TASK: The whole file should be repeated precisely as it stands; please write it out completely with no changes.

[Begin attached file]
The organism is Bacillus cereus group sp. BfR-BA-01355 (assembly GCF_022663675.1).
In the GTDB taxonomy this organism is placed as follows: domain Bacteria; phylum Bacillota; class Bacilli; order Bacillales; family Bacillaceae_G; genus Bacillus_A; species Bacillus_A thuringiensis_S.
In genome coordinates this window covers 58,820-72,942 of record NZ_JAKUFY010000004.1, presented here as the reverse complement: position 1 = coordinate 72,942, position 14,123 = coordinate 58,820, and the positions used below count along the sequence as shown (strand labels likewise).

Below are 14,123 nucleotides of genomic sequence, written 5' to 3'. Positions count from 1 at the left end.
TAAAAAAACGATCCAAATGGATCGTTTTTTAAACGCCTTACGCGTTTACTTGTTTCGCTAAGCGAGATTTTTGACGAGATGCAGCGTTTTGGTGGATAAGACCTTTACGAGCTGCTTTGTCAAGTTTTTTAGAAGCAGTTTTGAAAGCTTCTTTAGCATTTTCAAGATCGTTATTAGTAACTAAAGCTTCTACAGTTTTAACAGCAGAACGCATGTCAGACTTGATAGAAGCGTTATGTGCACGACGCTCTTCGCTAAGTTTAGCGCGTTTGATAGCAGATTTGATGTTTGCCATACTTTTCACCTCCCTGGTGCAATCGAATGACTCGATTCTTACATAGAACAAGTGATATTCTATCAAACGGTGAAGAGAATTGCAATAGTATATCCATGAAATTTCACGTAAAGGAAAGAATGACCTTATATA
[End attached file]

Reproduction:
The organism is Bacillus cereus group sp. BfR-BA-01355 (assembly GCF_022663675.1).
In the GTDB taxonomy this organism is placed as follows: domain Bacteria; phylum Bacillota; class Bacilli; order Bacillales; family Bacillaceae_G; genus Bacillus_A; species Bacillus_A thuringiensis_S.
In genome coordinates this window covers 58,820-72,942 of record NZ_JAKUFY010000004.1, presented here as the reverse complement: position 1 = coordinate 72,942, position 14,123 = coordinate 58,820, and the positions used below count along the sequence as shown (strand labels likewise).

Below are 14,123 nucleotides of genomic sequence, written 5' to 3'. Positions count from 1 at the left end.
TAAAAAAACGATCCAAATGGATCGTTTTTTAAACGCCTTACGCGTTTACTTGTTTCGCTAAGCGAGATTTTTGACGAGATGCAGCGTTTTGGTGGATAAGACCTTTACGAGCTGCTTTGTCAAGTTTTTTAGAAGCAGTTTTGAAAGCTTCTTTAGCATTTTCAAGATCGTTATTAGTAACTAAAGCTTCTACAGTTTTAACAGCAGAACGCATGTCAGACTTGATAGAAGCGTTATGTGCACGACGCTCTTCGCTAAGTTTAGCGCGTTTGATAGCAGATTTGATGTTTGCCATACTTTTCACCTCCCTGGTGCAATCGAATGACTCGATTCTTACATAGAACAAGTGATATTCTATCAAACGGTGAAGAGAATTGCAATAGTATATCCATGAAATTTCACGTAAAGGAAAGAATGACCTTATATA